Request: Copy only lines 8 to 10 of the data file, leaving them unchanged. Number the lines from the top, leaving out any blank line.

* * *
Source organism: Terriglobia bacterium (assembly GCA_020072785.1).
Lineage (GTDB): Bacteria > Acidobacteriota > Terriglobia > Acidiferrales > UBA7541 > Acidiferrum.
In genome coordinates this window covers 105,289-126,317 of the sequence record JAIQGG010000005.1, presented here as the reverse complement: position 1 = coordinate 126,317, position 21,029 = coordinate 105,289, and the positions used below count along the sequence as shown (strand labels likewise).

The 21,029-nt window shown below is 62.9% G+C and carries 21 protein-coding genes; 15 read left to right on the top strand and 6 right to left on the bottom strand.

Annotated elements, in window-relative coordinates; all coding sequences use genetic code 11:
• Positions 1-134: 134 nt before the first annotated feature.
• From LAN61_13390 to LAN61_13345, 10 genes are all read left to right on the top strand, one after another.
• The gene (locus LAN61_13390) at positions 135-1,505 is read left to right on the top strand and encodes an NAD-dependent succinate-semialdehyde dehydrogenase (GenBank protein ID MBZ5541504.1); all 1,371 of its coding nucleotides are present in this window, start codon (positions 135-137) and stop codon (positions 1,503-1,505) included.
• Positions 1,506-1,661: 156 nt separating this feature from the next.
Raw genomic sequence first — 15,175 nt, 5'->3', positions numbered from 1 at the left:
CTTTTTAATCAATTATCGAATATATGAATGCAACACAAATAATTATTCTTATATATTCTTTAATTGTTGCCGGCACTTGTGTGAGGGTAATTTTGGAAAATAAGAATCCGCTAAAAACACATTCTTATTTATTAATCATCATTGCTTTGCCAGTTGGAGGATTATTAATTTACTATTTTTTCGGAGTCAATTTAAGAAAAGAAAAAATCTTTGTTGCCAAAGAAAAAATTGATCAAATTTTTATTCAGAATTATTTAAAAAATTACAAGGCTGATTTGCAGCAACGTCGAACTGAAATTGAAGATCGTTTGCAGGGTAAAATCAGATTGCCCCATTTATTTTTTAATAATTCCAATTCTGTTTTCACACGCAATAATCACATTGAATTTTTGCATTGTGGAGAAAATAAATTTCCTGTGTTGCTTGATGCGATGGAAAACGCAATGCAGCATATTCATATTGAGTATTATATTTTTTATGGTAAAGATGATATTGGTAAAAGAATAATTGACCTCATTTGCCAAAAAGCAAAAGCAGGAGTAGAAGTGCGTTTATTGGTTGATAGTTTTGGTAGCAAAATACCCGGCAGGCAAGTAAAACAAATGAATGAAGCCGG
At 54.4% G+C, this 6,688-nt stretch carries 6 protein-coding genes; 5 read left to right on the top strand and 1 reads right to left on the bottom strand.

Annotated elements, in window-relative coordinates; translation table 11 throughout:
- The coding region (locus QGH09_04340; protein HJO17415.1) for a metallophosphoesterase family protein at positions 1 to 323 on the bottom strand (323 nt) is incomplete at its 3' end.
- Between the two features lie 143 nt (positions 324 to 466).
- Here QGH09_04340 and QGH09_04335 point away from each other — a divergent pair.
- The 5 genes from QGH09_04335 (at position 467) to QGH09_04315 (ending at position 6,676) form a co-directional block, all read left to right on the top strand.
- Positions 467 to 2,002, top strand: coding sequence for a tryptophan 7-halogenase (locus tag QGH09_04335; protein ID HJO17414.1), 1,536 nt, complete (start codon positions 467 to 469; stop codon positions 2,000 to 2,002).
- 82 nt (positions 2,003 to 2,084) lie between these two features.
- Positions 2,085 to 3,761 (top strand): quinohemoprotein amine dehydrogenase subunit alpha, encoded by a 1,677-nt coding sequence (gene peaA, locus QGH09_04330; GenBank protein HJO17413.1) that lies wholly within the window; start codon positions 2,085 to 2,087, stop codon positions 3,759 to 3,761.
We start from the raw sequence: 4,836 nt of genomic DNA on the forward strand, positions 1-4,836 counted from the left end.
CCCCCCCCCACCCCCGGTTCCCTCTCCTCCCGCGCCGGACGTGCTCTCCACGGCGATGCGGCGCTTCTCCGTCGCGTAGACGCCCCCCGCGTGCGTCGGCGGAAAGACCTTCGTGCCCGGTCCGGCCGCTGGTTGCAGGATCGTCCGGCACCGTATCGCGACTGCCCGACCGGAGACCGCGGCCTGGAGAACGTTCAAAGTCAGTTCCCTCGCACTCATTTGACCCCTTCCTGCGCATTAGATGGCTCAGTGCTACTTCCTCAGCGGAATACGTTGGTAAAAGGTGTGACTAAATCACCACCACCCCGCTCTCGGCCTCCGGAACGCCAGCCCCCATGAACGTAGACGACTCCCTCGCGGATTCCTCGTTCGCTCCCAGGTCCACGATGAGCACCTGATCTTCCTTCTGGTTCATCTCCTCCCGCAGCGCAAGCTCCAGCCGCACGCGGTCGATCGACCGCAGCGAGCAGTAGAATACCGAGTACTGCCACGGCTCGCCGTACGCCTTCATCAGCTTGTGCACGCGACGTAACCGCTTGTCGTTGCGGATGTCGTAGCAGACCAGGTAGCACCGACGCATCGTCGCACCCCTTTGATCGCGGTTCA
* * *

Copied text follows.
• The gene (locus LAN61_13390) at positions 135-1,505 is read left to right on the top strand and encodes an NAD-dependent succinate-semialdehyde dehydrogenase (GenBank protein ID MBZ5541504.1); all 1,371 of its coding nucleotides are present in this window, start codon (positions 135-137) and stop codon (positions 1,503-1,505) included.
• Positions 1,506-1,661: 156 nt separating this feature from the next.
Raw genomic sequence first — 15,175 nt, 5'->3', positions numbered from 1 at the left: